Tsunami warning was issued in the northeast, but was removed two hours after
A strong earthquake of magnitude 7.1 struck northeastern Japan on Saturday 9:57 a.m. Sunday local time, (0057 GMT) and caused authorities to issue tsunami warning for waves up to 50 cm for two hours in the towns of Miyagi, Iwate and Fukushima. Initial waves were less than half a foot.
So far, there are no reports of damage to buildings or people injured. Airports in the region are working normally.
Tokyo Electric Power, the company that owns the plant in Fukushima, ordered that all the technicians be brought to high places and that there is no immediate sign of damage to the plant in the area where an attempt was made to construct a cooling system for nuclear reactors after the tremor in March. In addition, the company said it will monitor barges moored in the sea near the plant that have been used as temporary storage for radioactive water.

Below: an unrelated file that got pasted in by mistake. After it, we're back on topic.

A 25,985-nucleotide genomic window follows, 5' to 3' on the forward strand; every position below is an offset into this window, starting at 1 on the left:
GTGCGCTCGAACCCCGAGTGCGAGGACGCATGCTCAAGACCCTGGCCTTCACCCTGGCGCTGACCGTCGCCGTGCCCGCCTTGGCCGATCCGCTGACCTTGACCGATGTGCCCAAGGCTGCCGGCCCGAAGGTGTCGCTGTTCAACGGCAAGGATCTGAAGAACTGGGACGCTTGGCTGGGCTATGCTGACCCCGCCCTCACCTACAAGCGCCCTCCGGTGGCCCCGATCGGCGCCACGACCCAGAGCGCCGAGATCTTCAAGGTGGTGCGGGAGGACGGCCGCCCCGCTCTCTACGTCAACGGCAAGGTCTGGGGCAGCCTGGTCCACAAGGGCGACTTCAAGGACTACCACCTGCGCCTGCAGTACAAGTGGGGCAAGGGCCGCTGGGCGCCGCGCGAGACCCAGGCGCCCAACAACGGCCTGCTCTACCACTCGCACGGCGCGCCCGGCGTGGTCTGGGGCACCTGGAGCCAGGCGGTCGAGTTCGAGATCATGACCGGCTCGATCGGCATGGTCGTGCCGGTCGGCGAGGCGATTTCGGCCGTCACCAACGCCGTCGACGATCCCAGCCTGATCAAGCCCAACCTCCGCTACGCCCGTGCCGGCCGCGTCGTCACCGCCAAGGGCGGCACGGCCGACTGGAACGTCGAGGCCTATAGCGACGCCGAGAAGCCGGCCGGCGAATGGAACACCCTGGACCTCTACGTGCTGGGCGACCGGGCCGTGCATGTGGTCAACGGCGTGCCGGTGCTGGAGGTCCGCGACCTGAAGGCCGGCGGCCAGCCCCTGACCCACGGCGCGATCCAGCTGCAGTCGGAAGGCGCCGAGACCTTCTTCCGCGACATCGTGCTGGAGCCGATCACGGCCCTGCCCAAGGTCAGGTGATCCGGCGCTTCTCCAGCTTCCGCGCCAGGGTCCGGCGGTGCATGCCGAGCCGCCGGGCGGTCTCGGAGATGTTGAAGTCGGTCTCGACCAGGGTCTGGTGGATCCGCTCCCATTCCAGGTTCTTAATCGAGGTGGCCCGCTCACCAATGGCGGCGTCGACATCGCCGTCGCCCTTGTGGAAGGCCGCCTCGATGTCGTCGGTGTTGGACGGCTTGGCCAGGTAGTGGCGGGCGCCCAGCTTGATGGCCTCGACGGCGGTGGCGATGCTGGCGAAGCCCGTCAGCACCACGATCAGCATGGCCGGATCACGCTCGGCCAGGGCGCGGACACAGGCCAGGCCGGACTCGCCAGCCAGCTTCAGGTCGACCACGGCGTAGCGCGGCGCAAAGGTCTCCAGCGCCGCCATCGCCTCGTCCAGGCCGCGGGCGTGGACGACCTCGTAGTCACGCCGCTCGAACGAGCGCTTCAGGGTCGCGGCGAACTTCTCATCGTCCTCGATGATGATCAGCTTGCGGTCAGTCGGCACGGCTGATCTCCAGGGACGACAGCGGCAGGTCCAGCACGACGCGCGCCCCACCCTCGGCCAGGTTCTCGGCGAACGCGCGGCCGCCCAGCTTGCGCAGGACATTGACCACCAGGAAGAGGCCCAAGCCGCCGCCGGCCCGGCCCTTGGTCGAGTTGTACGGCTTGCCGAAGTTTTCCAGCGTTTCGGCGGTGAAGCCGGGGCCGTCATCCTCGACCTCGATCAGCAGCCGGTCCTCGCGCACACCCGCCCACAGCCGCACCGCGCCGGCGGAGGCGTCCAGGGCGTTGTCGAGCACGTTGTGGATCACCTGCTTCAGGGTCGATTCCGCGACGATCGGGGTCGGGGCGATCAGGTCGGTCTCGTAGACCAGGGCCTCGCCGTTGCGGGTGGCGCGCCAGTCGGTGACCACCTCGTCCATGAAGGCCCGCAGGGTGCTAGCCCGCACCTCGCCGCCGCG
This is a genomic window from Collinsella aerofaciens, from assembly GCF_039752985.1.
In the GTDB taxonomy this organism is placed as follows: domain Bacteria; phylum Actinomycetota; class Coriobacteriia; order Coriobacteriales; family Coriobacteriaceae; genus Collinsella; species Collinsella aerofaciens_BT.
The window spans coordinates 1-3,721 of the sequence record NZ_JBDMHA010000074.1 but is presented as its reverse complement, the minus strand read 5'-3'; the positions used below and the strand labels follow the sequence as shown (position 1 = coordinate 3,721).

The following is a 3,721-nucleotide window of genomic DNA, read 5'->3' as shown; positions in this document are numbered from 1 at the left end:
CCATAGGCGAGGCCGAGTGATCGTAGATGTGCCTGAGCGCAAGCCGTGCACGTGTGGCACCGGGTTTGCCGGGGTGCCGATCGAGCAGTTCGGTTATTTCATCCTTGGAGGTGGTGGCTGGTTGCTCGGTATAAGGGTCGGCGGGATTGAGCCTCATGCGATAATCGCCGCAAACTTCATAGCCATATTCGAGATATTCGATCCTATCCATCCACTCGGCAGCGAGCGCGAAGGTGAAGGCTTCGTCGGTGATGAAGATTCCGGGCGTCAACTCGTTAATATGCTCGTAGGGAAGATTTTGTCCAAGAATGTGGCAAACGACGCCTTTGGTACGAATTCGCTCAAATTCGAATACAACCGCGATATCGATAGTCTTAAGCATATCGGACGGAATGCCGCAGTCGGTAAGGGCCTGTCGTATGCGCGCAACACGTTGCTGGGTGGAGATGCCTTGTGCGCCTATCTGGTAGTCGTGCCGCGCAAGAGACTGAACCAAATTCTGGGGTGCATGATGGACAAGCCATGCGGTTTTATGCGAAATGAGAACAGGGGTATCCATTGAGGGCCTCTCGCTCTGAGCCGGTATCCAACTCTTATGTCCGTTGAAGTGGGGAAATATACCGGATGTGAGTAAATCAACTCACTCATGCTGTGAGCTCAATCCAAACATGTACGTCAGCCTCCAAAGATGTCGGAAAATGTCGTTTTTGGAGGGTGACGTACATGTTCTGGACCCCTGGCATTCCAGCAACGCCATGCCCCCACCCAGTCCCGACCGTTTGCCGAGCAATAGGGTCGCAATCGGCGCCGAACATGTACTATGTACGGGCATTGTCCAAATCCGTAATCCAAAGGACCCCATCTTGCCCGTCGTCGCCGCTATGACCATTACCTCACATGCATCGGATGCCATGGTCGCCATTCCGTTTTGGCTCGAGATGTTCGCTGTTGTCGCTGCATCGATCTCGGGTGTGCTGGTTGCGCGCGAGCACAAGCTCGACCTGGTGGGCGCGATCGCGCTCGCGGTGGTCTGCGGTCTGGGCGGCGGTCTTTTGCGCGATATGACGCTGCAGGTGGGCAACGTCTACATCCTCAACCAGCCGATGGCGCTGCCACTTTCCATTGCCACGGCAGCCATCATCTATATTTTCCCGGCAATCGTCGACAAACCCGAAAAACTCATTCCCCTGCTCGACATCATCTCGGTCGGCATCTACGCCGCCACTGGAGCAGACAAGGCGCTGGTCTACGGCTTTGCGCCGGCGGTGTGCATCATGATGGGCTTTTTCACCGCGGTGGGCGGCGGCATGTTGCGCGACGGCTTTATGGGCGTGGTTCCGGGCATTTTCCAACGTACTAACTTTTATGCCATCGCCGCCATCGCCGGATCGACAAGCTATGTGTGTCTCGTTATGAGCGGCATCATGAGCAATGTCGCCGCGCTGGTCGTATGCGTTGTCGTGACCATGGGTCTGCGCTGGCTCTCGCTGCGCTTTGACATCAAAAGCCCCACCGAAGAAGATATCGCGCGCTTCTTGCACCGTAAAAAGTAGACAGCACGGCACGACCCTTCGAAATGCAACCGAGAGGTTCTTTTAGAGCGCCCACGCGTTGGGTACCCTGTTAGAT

The epicenter of the quake happened at a depth of 10 km in the Pacific Ocean in an area close to Honshu, the main island of the country, and was recorded as a 4 on a Japanese scale that goes up to seven, which means moderately strong. In other parts of the Japanese archipelago - including the provinces of Aomori, Akita and Yamagata in the north - it was felt with intensity 3.
However, due to the damage of the earthquake in March, many buildings are fragile structures and retaining walls along the sea are destroyed, which makes the region more vulnerable to even weaker earthquakes.
The same region of today's earthquake is still recovering from the disaster of last March, when a magnitude 9 earthquake followed by a tsunami left around 23,000 dead or missing and led the country into a nuclear crisis because of damage to the Fukushima nuclear plant.
Translated from the Portuguese version by: